Shoes go on the feet not on the head
You know that tradition where the bride and groom drive away with tin cans dragging from the back of their car? It used be that shoes where tied to the married couple’s carriage. Shoes apparently were said to bring good luck. If you threw your shoe at the married couple, that was not an offense but good luck, especially if you hit them.
But shoes haven’t always been good luck for the woman. There was this tradition that when a woman got married, her father took off her shoe and handed it to the future husband who would put it on the woman’s head. That was to show she was supposed to obey him, or else.
This is how I think these traditions come about. Male persons get together, start drinking and talking.
The smartest of them all says:
“Listen, you lot, I have an idea. I think we should come up with more ways to humiliate our wives and daughters on their wedding day. We make them wear the veil over their faces so they can’t see where they’re walking or who they’re marrying… (Laughing all around)…Isn’t that great fun? Yeah… But that’s old now. We need to pump up the fun for us on wedding day. We need a new humiliating tradition. Anyone has any ideas?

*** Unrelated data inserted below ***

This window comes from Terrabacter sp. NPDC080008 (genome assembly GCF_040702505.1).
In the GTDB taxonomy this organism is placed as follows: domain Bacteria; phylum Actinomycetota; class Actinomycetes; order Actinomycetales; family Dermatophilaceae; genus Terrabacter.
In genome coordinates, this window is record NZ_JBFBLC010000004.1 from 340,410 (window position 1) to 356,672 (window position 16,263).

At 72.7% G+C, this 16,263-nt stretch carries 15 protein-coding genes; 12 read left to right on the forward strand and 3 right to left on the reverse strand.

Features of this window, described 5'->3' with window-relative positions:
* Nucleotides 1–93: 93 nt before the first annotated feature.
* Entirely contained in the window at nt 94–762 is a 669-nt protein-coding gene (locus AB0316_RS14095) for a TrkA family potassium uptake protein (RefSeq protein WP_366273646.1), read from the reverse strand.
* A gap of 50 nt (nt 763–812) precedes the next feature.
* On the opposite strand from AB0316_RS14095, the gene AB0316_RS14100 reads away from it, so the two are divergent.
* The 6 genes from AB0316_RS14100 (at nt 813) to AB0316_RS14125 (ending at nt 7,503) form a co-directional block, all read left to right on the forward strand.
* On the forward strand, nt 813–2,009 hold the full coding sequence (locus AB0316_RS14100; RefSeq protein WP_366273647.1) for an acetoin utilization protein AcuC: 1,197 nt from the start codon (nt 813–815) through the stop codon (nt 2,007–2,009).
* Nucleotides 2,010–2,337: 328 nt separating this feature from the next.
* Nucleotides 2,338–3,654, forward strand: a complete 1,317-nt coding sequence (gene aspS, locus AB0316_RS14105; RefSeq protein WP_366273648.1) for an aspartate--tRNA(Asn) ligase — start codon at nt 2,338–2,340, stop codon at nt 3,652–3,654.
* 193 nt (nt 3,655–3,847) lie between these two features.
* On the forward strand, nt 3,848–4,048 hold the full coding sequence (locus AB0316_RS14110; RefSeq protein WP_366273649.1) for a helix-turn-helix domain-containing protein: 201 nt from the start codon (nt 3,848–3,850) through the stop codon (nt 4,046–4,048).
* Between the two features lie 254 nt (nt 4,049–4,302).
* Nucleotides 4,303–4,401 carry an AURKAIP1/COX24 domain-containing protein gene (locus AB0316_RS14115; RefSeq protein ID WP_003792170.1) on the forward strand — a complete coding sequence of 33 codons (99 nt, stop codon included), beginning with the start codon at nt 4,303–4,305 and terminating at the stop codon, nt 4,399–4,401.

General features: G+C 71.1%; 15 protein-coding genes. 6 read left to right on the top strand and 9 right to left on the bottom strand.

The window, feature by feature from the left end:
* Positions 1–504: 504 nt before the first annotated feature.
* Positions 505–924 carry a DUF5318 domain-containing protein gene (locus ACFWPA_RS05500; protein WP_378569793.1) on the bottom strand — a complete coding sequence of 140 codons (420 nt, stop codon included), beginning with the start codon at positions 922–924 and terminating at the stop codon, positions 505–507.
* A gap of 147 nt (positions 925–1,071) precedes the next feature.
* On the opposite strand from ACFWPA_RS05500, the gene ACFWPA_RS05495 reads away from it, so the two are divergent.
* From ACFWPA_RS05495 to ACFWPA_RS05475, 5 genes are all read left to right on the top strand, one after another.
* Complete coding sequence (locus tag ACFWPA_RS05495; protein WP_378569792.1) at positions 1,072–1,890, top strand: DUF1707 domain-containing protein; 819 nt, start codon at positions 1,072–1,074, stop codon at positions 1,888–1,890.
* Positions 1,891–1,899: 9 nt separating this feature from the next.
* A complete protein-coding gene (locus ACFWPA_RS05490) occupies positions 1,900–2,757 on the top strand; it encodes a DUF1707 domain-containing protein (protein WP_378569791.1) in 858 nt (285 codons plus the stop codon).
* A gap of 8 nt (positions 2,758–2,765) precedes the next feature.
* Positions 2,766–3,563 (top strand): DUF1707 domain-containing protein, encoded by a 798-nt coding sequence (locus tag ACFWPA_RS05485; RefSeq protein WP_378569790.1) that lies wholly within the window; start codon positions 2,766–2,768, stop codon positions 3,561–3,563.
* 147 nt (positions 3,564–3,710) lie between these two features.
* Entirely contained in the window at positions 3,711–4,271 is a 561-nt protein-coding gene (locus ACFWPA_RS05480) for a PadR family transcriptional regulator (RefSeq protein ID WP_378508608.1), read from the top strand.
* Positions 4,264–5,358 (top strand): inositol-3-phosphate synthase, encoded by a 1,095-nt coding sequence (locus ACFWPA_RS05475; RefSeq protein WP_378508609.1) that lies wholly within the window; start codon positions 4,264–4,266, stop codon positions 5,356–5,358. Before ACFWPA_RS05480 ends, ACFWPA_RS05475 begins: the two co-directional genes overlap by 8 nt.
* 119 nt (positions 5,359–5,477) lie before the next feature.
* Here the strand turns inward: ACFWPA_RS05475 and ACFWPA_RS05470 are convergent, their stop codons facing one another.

There is this one male person among them who likes his wife and daughters and doesn’t want to humiliate them any more than necessary, so he says:
“Don’t you think we should be talking about next year’s crop instead?”
But his voice is drowned out by the majority who yells:
“More fun on wedding day!!!! More fun on wedding day!!!!….”
And then…SILENCE. The male persons love the idea of more fun but no one has any ideas for more fun. They fidget. They look around, cough, pick their noses… Someone is taking off his shoe to scratch an itch on his foot. Then he yells:
“I got it! Let’s put a shoe on…”
“…on their heads,” someone else finishes – this other someone else was just scratching an itch on his head.
And that is how traditions are born. They’re often inspired by the need to scratch a nagging itch.